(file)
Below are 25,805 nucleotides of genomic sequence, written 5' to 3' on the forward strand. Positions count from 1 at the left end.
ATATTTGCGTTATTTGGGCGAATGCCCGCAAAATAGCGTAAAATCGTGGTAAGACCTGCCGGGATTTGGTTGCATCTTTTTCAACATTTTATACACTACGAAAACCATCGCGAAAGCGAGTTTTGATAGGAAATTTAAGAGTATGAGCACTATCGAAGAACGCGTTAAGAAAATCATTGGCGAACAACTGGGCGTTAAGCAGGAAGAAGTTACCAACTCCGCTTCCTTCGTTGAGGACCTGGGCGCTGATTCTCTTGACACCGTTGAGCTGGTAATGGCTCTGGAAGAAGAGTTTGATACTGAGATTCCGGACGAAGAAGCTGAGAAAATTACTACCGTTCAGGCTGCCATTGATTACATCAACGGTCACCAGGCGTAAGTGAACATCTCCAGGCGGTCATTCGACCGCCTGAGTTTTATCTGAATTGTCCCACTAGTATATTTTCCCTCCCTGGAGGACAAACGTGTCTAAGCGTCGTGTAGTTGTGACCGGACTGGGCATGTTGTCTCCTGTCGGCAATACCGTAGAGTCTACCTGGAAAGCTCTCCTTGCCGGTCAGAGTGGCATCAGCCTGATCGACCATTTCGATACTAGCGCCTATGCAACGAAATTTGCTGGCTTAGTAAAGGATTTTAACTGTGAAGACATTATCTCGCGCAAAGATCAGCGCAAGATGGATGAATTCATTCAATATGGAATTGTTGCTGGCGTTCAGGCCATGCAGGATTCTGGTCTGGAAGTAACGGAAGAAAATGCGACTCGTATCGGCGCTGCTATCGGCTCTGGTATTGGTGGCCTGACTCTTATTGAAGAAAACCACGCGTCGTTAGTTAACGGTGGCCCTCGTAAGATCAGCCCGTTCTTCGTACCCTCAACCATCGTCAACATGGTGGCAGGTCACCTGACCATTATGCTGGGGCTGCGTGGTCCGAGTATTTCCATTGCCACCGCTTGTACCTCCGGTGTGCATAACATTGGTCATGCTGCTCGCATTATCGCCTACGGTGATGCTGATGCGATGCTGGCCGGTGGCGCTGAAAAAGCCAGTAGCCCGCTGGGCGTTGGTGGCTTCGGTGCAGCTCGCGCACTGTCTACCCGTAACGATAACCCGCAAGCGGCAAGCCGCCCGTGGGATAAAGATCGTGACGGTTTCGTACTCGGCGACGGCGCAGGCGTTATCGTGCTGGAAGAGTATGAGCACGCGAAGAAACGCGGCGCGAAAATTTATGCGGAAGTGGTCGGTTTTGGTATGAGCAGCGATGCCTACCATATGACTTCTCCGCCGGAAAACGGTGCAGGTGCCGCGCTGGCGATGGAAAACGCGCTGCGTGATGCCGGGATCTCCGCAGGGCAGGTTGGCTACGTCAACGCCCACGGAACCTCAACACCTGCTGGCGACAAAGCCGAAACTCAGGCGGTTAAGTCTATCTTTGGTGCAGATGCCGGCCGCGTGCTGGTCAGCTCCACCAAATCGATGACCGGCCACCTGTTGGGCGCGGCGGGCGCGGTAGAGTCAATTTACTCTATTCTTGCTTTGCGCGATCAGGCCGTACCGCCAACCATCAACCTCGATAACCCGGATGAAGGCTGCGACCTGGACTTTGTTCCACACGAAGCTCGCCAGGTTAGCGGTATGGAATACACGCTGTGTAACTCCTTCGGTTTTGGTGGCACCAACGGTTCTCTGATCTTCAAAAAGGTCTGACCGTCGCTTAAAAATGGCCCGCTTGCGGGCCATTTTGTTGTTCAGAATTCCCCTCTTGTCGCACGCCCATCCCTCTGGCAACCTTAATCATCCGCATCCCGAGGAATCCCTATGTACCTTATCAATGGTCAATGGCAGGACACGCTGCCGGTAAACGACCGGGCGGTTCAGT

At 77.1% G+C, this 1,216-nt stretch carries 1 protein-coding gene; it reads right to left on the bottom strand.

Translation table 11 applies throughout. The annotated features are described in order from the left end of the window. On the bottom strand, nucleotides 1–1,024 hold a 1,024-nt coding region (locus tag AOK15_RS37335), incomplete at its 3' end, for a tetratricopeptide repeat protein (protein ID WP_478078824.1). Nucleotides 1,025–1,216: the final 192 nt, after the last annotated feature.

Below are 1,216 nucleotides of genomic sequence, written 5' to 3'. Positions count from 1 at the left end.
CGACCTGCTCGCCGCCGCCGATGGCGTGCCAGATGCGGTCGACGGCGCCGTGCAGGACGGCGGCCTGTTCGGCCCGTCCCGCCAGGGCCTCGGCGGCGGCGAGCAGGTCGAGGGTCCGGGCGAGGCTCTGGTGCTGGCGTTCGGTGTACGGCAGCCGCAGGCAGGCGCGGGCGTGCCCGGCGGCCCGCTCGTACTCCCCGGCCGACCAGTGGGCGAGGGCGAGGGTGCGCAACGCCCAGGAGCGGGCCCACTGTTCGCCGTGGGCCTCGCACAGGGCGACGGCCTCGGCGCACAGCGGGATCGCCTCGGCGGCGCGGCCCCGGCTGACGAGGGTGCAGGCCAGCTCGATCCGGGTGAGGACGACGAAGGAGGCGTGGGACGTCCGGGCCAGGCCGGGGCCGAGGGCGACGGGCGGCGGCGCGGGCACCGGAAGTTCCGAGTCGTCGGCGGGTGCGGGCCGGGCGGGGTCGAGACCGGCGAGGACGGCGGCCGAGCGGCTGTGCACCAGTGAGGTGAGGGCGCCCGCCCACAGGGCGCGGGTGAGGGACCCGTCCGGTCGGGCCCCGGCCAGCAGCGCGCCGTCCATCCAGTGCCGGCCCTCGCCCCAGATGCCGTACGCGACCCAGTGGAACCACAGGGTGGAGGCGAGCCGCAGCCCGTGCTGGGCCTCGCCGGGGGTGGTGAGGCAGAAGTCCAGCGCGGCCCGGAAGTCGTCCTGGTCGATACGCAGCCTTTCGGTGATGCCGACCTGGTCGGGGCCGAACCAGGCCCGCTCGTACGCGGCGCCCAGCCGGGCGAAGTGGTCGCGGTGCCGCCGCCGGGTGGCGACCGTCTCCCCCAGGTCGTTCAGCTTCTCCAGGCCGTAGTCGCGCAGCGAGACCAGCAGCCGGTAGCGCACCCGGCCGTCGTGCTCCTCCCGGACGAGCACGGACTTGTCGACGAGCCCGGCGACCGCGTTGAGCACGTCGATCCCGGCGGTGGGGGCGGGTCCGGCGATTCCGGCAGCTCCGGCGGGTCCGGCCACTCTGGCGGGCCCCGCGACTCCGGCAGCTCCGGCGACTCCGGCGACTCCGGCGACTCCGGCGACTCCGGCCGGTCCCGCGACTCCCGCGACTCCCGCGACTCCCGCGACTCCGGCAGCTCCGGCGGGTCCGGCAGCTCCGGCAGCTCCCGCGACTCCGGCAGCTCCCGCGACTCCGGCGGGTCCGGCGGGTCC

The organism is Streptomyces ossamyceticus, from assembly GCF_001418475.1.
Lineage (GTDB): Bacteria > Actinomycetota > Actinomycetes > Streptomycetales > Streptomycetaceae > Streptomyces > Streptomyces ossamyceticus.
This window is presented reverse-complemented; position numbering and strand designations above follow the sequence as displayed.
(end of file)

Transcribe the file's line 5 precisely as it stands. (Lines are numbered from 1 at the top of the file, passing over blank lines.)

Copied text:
Below are 1,216 nucleotides of genomic sequence, written 5' to 3'. Positions count from 1 at the left end.